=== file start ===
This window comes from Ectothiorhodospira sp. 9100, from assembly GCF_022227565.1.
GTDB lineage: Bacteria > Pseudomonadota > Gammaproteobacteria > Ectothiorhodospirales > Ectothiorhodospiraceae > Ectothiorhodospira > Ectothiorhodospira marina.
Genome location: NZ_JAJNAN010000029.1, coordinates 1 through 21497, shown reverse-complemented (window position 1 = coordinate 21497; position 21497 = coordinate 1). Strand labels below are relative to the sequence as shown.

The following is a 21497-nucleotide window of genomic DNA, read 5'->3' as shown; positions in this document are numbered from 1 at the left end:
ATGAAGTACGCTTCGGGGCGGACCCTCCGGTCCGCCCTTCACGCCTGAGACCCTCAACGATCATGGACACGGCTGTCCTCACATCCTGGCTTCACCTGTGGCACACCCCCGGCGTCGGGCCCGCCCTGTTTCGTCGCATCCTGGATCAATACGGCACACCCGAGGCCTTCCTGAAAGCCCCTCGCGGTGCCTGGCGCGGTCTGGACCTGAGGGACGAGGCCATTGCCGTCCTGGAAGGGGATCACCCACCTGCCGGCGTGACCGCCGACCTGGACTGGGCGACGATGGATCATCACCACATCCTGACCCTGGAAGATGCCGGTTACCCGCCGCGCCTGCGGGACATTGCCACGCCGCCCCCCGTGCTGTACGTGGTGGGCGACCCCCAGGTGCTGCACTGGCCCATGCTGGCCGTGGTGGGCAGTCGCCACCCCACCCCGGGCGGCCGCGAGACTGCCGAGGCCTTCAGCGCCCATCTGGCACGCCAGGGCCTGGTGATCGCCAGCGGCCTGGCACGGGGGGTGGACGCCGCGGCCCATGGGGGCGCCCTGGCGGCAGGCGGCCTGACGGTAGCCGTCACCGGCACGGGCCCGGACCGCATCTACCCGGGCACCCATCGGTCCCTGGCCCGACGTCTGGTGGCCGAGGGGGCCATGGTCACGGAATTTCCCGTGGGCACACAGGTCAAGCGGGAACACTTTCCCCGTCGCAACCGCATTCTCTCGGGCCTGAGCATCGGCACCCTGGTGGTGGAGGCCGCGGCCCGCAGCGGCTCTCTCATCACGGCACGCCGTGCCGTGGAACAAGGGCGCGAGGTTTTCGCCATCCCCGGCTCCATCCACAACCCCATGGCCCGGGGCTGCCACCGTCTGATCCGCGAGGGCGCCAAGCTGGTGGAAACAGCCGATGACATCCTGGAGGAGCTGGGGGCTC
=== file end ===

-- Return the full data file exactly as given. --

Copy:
This window comes from Ectothiorhodospira sp. 9100, from assembly GCF_022227565.1.
GTDB lineage: Bacteria > Pseudomonadota > Gammaproteobacteria > Ectothiorhodospirales > Ectothiorhodospiraceae > Ectothiorhodospira > Ectothiorhodospira marina.
Genome location: NZ_JAJNAN010000029.1, coordinates 1 through 21497, shown reverse-complemented (window position 1 = coordinate 21497; position 21497 = coordinate 1). Strand labels below are relative to the sequence as shown.

The following is a 21497-nucleotide window of genomic DNA, read 5'->3' as shown; positions in this document are numbered from 1 at the left end:
ATGAAGTACGCTTCGGGGCGGACCCTCCGGTCCGCCCTTCACGCCTGAGACCCTCAACGATCATGGACACGGCTGTCCTCACATCCTGGCTTCACCTGTGGCACACCCCCGGCGTCGGGCCCGCCCTGTTTCGTCGCATCCTGGATCAATACGGCACACCCGAGGCCTTCCTGAAAGCCCCTCGCGGTGCCTGGCGCGGTCTGGACCTGAGGGACGAGGCCATTGCCGTCCTGGAAGGGGATCACCCACCTGCCGGCGTGACCGCCGACCTGGACTGGGCGACGATGGATCATCACCACATCCTGACCCTGGAAGATGCCGGTTACCCGCCGCGCCTGCGGGACATTGCCACGCCGCCCCCCGTGCTGTACGTGGTGGGCGACCCCCAGGTGCTGCACTGGCCCATGCTGGCCGTGGTGGGCAGTCGCCACCCCACCCCGGGCGGCCGCGAGACTGCCGAGGCCTTCAGCGCCCATCTGGCACGCCAGGGCCTGGTGATCGCCAGCGGCCTGGCACGGGGGGTGGACGCCGCGGCCCATGGGGGCGCCCTGGCGGCAGGCGGCCTGACGGTAGCCGTCACCGGCACGGGCCCGGACCGCATCTACCCGGGCACCCATCGGTCCCTGGCCCGACGTCTGGTGGCCGAGGGGGCCATGGTCACGGAATTTCCCGTGGGCACACAGGTCAAGCGGGAACACTTTCCCCGTCGCAACCGCATTCTCTCGGGCCTGAGCATCGGCACCCTGGTGGTGGAGGCCGCGGCCCGCAGCGGCTCTCTCATCACGGCACGCCGTGCCGTGGAACAAGGGCGCGAGGTTTTCGCCATCCCCGGCTCCATCCACAACCCCATGGCCCGGGGCTGCCACCGTCTGATCCGCGAGGGCGCCAAGCTGGTGGAAACAGCCGATGACATCCTGGAGGAGCTGGGGGCTC